We drove the kids out to Glacier in August and lucked out, getting a campsite at Two Medicine and stayed for three nights. Most of the camp sites in the park can’t be reserved ahead of time, and the park has gotten so popular in the last two summers that you have to troll the campsites, waiting for others to pack up. We’re not the only ones who want to see the glaciers while they last, I suppose.

Campsite backyard
On the path to the Apistoki Falls, which we never found

91-year-old wooden boat, Sinopah, ferried us across Two Medicine lake for a chance to torture the kids with a “miserable” hike to Twin Falls

I took a ridiculous amount of pictures, but truly, if you can go, you should to experience it yourself. The thing that stays with me is how quiet it was, and how dark the night was. We went to sleep the second night to very strong winds rattling the tent. (Don’t worry, the bear fleece was keeping us warm.) I woke in the night once the wind had died and there was no sound, anywhere. No crickets or peepers or even the owls from earlier or wind or distant car traffic or generators or any other human noise. It was the kind of silence that had a weight to it on my ears. I was unsettled by it then, but miss it now.

Winter kill from sap rising fast in warm Chinook winds, then expanding in a sudden refreeze.

We checked out the Two Medicine area, St. Mary and Many Glacier before driving through the park on Going-to-the-Sun highway as we left. Two Medicine lake and a spot on the far side of Swiftcurrent Lake (that edges on the Many Glacier Lodge) were my absolute favorite parts of the park, although we really only saw a fraction of it. We did see some bears ahead of us on the road, twice, from the car, just the way I like. The open-range cattle were more shocking, though, just hanging out in the road, right after any sharp bend.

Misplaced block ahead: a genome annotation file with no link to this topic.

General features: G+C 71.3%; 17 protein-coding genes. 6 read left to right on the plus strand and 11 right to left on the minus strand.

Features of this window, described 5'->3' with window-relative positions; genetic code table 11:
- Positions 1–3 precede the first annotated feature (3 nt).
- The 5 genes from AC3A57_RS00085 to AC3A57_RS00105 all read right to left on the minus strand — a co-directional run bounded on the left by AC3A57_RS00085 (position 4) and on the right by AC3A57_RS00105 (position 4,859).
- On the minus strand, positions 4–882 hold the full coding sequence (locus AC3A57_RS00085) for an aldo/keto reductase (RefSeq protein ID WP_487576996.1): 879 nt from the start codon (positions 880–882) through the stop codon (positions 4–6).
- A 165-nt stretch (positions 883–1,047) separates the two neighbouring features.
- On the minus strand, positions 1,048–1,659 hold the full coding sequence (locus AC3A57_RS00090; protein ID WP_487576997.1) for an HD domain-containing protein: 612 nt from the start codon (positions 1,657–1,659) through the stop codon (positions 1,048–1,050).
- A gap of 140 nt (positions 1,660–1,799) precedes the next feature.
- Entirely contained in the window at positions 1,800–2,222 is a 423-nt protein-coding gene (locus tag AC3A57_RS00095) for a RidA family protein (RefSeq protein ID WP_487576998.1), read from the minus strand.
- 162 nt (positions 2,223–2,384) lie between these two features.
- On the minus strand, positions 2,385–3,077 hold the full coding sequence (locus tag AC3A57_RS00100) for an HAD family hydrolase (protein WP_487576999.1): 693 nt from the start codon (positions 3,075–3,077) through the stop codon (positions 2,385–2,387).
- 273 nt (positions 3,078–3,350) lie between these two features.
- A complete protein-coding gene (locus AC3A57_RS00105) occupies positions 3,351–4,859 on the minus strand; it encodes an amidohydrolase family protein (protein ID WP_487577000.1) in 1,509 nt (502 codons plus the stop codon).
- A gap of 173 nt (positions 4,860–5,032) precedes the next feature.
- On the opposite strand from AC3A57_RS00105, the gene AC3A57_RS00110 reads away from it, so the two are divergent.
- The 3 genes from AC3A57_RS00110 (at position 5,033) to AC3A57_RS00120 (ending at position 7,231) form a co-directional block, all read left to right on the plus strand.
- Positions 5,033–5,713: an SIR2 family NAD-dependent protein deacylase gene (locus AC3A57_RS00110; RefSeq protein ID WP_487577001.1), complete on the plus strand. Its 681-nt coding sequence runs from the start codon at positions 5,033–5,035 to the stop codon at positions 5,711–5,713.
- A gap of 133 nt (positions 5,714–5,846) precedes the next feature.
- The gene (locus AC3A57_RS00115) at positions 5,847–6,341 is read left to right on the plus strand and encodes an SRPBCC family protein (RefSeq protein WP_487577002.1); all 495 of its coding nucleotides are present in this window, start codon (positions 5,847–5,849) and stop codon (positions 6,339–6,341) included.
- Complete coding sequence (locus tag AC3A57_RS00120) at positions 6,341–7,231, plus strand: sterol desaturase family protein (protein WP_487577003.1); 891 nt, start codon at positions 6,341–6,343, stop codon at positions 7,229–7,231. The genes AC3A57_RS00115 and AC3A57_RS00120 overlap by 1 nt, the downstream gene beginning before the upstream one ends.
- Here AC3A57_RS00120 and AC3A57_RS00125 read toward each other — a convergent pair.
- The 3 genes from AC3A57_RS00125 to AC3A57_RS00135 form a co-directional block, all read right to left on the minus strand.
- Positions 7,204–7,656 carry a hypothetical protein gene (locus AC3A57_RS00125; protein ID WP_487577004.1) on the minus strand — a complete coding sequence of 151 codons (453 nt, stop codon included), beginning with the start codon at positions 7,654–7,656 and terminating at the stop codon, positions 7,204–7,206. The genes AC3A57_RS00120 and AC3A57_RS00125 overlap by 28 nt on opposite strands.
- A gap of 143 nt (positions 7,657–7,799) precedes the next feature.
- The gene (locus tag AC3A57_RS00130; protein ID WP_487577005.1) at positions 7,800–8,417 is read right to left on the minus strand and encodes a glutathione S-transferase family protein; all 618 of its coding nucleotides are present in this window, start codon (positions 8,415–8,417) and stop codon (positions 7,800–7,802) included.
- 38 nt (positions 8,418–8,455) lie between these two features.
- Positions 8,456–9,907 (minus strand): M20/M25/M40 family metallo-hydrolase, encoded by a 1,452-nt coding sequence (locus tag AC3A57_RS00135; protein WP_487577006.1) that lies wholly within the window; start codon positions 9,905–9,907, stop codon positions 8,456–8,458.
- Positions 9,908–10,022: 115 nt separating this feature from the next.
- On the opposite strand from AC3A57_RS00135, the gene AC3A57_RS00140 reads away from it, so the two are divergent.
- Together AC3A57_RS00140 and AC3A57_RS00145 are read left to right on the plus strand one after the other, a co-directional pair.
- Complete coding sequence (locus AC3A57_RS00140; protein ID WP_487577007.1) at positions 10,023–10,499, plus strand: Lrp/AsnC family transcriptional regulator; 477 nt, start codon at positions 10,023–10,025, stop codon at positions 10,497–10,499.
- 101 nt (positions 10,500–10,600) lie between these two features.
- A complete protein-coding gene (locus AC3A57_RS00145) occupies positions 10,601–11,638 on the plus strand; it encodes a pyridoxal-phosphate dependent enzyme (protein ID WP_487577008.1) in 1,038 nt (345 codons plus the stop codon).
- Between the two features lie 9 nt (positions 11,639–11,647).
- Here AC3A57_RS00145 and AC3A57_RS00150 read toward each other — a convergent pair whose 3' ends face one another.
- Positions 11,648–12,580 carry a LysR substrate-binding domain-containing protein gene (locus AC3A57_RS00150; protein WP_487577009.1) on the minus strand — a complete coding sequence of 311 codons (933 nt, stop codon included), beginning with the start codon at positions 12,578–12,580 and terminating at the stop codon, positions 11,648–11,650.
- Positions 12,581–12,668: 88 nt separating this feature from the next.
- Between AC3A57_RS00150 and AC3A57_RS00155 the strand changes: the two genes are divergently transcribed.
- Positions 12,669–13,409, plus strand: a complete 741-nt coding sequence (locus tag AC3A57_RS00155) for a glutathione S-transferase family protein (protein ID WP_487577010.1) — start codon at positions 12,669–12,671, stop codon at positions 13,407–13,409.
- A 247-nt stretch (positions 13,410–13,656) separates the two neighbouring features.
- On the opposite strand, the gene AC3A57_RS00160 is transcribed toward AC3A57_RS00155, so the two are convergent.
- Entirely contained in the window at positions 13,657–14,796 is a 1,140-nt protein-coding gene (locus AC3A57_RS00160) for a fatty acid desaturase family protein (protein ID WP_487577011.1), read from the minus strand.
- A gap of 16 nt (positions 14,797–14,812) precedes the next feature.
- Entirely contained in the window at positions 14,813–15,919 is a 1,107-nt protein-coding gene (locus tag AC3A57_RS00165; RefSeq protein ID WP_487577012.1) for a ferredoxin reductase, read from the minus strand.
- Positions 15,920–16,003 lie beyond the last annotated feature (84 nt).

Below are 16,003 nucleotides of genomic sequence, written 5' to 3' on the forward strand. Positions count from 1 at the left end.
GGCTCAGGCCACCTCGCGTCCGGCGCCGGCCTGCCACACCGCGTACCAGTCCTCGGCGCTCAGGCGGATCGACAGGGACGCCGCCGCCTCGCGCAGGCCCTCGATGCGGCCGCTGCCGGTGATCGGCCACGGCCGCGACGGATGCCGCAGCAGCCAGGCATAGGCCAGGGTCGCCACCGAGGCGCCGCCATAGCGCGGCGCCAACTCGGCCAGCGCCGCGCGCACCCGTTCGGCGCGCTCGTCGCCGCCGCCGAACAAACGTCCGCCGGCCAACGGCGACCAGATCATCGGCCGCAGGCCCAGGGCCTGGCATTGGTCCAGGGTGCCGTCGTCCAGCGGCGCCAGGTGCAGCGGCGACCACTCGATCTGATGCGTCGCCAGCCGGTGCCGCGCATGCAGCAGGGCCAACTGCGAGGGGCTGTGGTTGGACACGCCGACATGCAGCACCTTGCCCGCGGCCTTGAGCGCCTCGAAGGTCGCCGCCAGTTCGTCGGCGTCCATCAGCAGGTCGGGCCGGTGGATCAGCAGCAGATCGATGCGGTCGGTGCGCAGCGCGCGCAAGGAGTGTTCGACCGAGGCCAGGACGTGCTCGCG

Recent fire scars remain
One of the old park tour vehicles ahead on the road to St. Mary
Wildfire scars and recovery

Some of us were there for the lichen, some of us were there for the geology

When we were there, wildfires in the park had been burning for about 10 days. No new back-country permits were being issued, and no campfires were allowed anywhere in thepark (camp stoves were still okay at campsites only) but that didn’t affect our plans at all, and we just dealt with hazy skies.

View of Saint Mary Lake, August 12, 2017, hazy from wildfire smoke

I had been hoping to see the Perseid meteor shower from our camp site, but even if the skies hadn’t been smoky, it was cloudy those nights. We were all exhausted from hiking and playing in the river to be too disappointed about this. The kids made sure to have their “special ramen” and made sure our neighbors knew that “ramen makes you toot.” They were from Seattle and before leaving, they gave us a bag of Peet’s ground coffee (because we’d very sadly left ours at home) and I’m still grateful. (I love you, Lisa!) What an amazing place in the world. Number ten on our list of National Parks visited, and number one in our hearts.

Hiding from the wind at Rising Sun along St. Mary Lake
View from the lodge at Many Glacier
The hike begins in good spirits that last a whole quarter mile.
Hiking around Swiftcurrent Lake